My current limitations are the ability to create good stitched images and the resolution on the microscope. I currently have my microscope set up with a 0.85 NA 60x objective of dubious quality off of eBay. Having used other optical microscopes I feel that the numerical aperture is enough for the task but the light is the problem or some other optical factor I’m not considering. Using an oil objective would be tricky with the objective mounted at the bottom. Optical microscopes also give the impression of greater detail because of the ability to quickly scroll between different z levels (which could be replicated digitally).
Anyways here is a video of the program I will update the post with source code soon.
@Nico that looks cool. For your questions about scanning, tiling and resolution @JohemianKnapsody has been doing some work on tiling, measuring resolution and getting good z-focus and recording focus stacked scans. There is a thread on the tiling images Automated Slide Scanning and Tiling.
Oil immersion objectives seem to be usual for blood samples, whether the microscope is upright or inverted, it is not something that I have looked at myself. Post 6 from @david on this thread High-resolution, upside-down microscope for oil immersion has practical suggestions on oil immersion with inverted microscopes.
Yeah in my experience in the lab 50x oil is used for the majority of the analysis while 100x oil is used for when a confusing WBC is encountered or for red cell and platelet analysis. The numerical aperture on the 50x is only 0.9, but still gives high quality resolution. A 40x dry objective could also definetley be used as well for the majority of basic blood smear analysis. I suppose that’s the difference between $75 optics and $20000 optics.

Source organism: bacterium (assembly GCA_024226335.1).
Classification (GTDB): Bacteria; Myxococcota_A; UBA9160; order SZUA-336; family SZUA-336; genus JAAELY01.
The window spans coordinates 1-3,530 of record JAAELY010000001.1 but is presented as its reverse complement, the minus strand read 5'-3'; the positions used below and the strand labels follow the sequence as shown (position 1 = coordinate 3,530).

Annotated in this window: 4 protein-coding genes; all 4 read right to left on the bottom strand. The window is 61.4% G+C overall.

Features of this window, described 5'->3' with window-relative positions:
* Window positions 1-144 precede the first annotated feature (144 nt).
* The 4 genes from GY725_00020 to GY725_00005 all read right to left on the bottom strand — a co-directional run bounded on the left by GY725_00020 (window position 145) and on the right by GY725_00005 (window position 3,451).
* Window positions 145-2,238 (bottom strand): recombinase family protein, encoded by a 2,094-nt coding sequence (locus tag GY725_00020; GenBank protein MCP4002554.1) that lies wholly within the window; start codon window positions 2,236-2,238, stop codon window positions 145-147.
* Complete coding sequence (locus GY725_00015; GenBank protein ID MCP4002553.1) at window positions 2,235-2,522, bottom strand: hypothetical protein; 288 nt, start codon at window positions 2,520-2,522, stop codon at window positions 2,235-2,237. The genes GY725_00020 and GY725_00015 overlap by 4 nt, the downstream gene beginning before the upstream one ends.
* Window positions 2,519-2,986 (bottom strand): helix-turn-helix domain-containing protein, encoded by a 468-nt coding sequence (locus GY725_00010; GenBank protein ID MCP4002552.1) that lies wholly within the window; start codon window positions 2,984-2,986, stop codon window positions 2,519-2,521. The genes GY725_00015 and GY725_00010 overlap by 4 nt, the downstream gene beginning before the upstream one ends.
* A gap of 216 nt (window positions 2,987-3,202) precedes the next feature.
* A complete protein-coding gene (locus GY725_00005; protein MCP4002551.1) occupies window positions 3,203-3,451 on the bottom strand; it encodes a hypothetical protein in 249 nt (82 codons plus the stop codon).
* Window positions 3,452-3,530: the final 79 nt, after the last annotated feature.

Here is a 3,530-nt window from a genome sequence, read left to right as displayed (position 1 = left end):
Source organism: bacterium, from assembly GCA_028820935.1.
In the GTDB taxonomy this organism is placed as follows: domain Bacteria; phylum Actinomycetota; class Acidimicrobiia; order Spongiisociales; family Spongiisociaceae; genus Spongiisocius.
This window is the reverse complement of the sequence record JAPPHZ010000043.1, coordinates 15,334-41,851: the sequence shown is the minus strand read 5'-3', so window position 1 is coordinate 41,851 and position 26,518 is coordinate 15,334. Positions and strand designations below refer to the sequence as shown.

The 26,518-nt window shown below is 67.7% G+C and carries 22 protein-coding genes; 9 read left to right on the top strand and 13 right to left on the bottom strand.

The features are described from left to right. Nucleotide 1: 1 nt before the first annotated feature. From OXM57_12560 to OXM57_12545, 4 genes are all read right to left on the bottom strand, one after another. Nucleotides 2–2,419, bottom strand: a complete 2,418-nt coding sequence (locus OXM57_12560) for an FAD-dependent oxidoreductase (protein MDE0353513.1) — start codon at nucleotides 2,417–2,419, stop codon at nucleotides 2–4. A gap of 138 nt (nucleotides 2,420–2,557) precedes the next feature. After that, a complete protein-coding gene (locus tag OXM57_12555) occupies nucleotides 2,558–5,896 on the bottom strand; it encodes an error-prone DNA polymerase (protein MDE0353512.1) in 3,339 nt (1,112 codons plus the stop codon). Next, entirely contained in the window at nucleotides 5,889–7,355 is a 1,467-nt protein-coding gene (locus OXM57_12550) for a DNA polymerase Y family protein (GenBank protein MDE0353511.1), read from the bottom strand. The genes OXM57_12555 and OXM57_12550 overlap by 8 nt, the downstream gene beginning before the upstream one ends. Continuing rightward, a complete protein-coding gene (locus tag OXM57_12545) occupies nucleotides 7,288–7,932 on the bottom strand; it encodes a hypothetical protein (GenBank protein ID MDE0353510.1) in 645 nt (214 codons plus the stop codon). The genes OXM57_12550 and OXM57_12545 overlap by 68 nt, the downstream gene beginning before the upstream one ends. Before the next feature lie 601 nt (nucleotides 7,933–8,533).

Also I believe some tasks like red blood cell morphology are not limited by resolution, but by size in your field of view on a traditional microscope. So in the digital setting it doesn’t matter much what resolution you have because you have unlimited zoom.
Thanks for the reply. I’m excited for what @JohemianKnapsody creates with the tiling work, it looks very powerful and promising.
Hi Nico, thanks for sharing! Just wondering what specifically the issue is with producing stitched images? Is it that they’re not tiling, or the final image doesn’t have the consistent appearance needed?
Both. I was using open cv with python stitching class.
I first tried stitching all the images together normally by just feeding them all into the stitcher but that was far too slow. Then I tried stitching the images to each other in order one by one, but the images wouldn’t stitch into the corners. My best results were by stitching each x coordinate into a long picture then stitching all those images together. The problem with that is if any single image fails the entire stitching process breaks.
Also the image is not consistent because of some gain compensation I have on. I also turned down the confidence to very low so the stitches would be inaccurate (but be successful more often).